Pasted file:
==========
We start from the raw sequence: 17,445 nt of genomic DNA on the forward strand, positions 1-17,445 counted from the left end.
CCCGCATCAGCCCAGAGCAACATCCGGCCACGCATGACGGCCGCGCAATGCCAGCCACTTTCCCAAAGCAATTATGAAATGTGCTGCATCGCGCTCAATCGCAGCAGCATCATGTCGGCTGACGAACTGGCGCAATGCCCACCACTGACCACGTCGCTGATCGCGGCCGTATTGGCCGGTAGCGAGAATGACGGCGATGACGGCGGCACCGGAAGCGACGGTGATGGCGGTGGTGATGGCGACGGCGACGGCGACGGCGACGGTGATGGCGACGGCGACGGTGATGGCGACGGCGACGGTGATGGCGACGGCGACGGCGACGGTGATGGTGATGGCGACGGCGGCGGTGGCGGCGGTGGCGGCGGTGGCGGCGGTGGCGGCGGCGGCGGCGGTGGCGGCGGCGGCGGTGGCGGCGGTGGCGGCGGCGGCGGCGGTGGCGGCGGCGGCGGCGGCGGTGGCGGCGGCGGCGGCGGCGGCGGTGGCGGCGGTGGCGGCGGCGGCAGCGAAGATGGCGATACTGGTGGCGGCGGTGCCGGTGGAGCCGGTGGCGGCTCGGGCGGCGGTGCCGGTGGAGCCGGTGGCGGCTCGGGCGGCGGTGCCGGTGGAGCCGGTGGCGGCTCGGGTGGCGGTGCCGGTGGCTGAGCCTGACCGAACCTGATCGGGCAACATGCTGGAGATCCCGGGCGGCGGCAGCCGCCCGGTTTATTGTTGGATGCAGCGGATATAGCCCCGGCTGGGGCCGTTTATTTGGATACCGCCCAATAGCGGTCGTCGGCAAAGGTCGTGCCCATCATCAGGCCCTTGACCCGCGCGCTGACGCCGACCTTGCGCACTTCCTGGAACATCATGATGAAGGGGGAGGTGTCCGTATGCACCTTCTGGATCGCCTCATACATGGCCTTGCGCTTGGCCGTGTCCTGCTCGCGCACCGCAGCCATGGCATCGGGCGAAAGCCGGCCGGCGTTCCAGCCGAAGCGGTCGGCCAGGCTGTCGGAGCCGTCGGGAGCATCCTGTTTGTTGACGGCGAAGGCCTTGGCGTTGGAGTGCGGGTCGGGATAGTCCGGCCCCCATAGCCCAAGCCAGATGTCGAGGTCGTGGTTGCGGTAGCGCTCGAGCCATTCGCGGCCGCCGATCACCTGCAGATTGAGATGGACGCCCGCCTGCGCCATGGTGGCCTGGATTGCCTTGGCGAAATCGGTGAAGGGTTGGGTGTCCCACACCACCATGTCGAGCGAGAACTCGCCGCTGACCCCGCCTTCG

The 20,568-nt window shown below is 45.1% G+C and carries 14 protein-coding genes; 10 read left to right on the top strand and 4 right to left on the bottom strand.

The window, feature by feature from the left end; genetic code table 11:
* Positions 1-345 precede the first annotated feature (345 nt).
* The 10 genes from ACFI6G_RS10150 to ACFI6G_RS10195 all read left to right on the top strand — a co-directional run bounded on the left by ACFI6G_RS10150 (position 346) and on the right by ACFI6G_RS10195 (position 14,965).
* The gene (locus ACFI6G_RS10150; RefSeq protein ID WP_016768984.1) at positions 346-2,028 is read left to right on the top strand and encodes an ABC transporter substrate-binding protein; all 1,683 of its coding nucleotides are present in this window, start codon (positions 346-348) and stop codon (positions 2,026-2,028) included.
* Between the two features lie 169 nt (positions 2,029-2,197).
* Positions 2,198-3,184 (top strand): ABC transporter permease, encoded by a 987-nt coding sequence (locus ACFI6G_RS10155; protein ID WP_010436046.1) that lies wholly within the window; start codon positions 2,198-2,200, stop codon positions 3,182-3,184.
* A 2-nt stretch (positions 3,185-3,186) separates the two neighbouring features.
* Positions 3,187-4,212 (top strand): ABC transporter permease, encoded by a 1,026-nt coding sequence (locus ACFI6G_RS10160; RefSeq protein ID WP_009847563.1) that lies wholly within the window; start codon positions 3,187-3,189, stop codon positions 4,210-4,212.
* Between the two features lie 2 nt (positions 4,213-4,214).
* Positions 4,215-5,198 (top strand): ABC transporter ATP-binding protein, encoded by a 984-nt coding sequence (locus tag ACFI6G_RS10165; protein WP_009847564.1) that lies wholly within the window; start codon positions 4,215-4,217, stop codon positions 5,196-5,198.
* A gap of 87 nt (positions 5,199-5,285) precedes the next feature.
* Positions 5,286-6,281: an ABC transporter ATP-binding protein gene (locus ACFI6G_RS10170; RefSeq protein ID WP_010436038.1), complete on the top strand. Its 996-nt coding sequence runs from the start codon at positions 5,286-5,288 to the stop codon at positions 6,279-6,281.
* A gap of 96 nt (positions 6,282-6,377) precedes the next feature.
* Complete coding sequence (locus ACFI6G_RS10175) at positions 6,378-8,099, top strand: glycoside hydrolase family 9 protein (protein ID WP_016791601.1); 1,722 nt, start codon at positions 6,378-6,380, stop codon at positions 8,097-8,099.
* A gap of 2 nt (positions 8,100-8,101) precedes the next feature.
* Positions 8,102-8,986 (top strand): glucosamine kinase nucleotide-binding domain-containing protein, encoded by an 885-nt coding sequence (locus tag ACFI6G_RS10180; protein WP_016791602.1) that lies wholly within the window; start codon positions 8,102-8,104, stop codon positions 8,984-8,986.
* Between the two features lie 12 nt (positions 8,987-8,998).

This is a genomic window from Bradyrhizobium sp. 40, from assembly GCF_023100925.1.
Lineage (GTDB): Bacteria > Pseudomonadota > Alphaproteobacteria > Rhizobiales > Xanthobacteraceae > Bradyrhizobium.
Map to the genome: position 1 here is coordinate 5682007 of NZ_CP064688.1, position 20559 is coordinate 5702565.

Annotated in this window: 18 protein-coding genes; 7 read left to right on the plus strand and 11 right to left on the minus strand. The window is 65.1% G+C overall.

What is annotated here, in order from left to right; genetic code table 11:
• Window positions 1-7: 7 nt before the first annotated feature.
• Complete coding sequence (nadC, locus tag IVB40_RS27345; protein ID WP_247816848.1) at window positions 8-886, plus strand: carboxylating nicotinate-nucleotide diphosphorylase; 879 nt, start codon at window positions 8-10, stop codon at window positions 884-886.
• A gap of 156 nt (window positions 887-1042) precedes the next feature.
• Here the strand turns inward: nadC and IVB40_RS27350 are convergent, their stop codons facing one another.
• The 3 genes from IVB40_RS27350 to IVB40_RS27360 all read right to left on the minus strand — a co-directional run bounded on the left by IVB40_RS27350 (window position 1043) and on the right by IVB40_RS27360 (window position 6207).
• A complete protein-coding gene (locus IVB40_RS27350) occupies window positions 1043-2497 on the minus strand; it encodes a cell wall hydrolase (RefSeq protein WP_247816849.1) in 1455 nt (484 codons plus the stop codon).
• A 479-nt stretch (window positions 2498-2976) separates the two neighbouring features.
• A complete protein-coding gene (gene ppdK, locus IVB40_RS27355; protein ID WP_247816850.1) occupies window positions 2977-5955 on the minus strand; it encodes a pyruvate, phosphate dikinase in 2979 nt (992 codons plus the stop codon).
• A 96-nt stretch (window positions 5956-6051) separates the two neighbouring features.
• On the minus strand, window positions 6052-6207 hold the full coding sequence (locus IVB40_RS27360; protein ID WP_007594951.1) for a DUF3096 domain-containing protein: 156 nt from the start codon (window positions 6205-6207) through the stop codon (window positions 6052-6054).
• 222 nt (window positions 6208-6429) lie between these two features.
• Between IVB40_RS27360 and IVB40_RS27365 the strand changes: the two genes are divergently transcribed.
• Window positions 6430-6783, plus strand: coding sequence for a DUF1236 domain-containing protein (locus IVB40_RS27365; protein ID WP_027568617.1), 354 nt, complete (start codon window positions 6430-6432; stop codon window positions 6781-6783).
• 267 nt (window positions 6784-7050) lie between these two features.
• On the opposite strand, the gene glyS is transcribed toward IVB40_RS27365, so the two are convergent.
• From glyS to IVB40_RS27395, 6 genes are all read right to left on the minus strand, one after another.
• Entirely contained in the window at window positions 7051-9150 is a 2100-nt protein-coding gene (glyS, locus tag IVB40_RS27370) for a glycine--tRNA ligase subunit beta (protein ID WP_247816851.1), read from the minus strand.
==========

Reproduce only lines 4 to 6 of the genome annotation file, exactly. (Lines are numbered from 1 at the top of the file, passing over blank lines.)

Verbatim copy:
The window, feature by feature from the left end; genetic code table 11:
* Positions 1-345 precede the first annotated feature (345 nt).
* The 10 genes from ACFI6G_RS10150 to ACFI6G_RS10195 all read left to right on the top strand — a co-directional run bounded on the left by ACFI6G_RS10150 (position 346) and on the right by ACFI6G_RS10195 (position 14,965).